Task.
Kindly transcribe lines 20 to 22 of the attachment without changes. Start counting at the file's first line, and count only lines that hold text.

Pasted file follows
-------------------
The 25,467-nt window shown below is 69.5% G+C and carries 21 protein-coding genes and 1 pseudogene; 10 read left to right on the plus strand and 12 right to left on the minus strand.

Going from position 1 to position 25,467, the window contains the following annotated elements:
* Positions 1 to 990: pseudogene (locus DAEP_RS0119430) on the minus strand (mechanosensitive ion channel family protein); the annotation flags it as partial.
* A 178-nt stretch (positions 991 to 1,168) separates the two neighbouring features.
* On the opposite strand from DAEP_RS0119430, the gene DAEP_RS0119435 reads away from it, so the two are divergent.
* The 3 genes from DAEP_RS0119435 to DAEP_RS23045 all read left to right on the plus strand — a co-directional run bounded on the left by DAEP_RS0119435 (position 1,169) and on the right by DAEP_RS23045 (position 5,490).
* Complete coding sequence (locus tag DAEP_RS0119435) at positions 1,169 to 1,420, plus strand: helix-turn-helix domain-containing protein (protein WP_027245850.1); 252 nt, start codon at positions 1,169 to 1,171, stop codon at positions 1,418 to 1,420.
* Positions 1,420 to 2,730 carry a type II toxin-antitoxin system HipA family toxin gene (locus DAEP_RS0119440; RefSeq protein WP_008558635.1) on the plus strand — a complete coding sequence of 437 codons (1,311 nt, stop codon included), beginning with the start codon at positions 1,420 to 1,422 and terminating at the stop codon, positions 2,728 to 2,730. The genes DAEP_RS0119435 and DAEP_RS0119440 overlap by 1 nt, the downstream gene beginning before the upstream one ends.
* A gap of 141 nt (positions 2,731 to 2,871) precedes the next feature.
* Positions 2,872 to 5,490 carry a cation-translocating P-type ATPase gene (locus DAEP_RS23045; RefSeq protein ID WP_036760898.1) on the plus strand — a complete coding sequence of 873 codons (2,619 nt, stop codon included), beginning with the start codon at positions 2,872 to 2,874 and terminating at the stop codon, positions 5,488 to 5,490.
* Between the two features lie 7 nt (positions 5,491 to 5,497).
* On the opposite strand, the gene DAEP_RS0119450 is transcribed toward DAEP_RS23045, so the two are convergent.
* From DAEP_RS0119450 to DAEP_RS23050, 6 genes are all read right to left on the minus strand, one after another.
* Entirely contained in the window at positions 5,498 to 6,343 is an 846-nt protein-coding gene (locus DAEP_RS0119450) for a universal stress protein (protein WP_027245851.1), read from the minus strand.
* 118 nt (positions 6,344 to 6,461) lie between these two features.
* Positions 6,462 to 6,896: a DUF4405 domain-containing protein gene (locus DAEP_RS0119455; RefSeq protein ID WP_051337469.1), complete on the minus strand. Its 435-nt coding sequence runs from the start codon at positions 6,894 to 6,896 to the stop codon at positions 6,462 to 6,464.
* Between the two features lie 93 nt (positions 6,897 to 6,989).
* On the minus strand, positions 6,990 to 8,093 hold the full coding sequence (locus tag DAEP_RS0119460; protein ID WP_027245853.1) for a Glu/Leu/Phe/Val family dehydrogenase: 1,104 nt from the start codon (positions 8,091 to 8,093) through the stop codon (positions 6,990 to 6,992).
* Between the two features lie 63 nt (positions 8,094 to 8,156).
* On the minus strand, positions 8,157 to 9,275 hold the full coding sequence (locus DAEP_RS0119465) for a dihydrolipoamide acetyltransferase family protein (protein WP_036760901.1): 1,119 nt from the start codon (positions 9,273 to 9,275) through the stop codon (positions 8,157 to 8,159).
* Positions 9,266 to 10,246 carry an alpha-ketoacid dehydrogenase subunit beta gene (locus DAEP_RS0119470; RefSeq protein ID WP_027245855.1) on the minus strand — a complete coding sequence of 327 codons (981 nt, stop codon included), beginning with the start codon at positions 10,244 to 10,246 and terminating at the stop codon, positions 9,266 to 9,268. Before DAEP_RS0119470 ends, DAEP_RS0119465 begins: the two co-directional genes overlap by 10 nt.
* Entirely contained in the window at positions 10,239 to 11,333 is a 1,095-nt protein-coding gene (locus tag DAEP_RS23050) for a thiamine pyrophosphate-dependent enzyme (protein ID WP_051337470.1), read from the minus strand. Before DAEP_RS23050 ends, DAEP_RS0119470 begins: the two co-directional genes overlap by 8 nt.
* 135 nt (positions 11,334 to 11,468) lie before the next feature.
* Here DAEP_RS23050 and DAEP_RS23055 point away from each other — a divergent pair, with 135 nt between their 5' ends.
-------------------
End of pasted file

* On the minus strand, positions 8,157 to 9,275 hold the full coding sequence (locus DAEP_RS0119465) for a dihydrolipoamide acetyltransferase family protein (protein WP_036760901.1): 1,119 nt from the start codon (positions 9,273 to 9,275) through the stop codon (positions 8,157 to 8,159).
* Positions 9,266 to 10,246 carry an alpha-ketoacid dehydrogenase subunit beta gene (locus DAEP_RS0119470; RefSeq protein ID WP_027245855.1) on the minus strand — a complete coding sequence of 327 codons (981 nt, stop codon included), beginning with the start codon at positions 10,244 to 10,246 and terminating at the stop codon, positions 9,266 to 9,268. Before DAEP_RS0119470 ends, DAEP_RS0119465 begins: the two co-directional genes overlap by 10 nt.
* Entirely contained in the window at positions 10,239 to 11,333 is a 1,095-nt protein-coding gene (locus tag DAEP_RS23050) for a thiamine pyrophosphate-dependent enzyme (protein ID WP_051337470.1), read from the minus strand. Before DAEP_RS23050 ends, DAEP_RS0119470 begins: the two co-directional genes overlap by 8 nt.